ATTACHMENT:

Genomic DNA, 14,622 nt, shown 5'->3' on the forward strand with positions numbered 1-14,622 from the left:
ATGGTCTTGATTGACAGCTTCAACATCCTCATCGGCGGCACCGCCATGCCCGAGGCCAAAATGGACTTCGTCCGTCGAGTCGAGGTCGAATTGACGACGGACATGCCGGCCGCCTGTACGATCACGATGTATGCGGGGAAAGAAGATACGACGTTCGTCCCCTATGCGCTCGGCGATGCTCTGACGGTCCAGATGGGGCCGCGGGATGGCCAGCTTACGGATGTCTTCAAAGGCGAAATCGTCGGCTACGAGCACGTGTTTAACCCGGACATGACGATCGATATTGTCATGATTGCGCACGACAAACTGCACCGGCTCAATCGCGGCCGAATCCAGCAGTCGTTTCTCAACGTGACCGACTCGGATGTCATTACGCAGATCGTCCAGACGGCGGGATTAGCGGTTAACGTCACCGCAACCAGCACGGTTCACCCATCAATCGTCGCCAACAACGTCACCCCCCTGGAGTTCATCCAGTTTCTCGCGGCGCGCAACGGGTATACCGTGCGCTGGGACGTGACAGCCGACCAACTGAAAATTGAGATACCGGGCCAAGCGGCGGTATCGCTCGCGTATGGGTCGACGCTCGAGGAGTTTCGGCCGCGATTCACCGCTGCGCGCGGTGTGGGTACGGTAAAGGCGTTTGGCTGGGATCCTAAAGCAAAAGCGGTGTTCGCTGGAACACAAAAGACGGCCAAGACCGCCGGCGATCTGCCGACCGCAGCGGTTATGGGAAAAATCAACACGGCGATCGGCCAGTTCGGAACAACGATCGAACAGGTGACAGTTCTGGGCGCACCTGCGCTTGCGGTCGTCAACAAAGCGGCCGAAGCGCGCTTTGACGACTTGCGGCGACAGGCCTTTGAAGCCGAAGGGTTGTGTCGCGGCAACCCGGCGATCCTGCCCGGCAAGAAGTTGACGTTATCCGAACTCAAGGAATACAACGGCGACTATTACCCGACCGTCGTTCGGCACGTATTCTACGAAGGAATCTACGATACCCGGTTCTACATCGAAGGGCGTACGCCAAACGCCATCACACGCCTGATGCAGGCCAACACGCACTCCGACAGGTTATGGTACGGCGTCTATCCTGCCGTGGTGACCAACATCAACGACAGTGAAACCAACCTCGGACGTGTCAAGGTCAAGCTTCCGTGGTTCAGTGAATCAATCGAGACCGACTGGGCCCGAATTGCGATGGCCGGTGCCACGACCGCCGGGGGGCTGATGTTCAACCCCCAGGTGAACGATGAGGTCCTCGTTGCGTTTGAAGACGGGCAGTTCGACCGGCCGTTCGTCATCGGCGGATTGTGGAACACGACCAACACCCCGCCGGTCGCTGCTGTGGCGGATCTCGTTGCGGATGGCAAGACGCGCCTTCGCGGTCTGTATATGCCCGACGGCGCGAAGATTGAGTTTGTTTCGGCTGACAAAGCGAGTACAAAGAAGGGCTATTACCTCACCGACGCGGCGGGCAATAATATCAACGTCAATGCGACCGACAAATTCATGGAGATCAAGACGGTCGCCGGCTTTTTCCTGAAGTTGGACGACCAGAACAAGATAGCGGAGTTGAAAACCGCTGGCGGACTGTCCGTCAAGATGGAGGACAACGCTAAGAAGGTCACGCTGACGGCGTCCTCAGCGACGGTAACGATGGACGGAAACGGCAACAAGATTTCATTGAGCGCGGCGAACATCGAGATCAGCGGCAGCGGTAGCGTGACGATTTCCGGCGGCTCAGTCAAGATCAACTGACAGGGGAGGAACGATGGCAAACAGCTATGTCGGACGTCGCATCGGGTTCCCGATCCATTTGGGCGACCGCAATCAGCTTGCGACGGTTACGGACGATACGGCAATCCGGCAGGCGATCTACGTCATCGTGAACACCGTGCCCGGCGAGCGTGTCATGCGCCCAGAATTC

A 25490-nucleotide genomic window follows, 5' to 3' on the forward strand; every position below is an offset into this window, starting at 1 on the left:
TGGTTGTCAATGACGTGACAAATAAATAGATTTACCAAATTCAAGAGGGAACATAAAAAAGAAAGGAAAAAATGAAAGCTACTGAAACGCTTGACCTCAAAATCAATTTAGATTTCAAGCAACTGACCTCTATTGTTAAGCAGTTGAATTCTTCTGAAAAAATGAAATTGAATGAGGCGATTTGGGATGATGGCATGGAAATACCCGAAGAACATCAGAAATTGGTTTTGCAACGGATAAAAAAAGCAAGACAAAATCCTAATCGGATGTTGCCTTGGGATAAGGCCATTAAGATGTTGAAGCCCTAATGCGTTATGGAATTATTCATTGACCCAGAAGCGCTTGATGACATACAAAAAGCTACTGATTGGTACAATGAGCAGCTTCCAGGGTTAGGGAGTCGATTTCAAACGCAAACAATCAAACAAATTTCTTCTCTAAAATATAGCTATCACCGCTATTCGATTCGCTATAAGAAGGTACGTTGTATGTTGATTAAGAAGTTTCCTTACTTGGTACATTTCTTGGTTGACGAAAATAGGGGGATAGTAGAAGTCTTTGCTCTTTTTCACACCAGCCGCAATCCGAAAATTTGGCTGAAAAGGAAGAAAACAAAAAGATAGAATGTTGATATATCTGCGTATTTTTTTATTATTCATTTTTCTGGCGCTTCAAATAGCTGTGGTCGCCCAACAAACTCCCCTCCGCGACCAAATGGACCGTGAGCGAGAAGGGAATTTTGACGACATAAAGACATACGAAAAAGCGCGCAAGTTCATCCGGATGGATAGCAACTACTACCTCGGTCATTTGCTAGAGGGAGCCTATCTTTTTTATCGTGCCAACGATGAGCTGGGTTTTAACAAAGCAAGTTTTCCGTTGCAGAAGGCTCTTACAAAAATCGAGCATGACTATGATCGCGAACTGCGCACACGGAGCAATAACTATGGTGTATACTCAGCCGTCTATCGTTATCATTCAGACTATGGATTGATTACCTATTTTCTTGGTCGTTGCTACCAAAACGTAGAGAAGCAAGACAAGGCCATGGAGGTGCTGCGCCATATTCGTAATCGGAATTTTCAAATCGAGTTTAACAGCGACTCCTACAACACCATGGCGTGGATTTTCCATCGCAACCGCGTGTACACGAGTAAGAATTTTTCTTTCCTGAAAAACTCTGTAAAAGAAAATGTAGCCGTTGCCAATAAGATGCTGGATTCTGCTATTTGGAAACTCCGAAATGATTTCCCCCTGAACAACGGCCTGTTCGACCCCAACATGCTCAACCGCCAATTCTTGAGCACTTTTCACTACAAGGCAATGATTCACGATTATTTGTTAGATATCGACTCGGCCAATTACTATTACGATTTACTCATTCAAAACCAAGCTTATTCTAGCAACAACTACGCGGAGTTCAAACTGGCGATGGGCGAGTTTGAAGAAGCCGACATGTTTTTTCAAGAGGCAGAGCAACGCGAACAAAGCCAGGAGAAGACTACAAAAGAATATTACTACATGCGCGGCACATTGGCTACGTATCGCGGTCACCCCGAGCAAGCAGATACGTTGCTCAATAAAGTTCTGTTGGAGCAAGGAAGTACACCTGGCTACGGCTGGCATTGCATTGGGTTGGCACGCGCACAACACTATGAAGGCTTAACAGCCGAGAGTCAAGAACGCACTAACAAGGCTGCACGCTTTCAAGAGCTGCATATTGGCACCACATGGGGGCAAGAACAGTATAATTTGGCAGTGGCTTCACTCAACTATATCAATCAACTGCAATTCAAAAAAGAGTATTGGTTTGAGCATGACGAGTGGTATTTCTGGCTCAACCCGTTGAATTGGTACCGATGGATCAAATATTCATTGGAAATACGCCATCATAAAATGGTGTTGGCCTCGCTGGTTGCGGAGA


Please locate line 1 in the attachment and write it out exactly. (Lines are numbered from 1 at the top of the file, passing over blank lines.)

Genomic DNA, 14,622 nt, shown 5'->3' on the forward strand with positions numbered 1-14,622 from the left: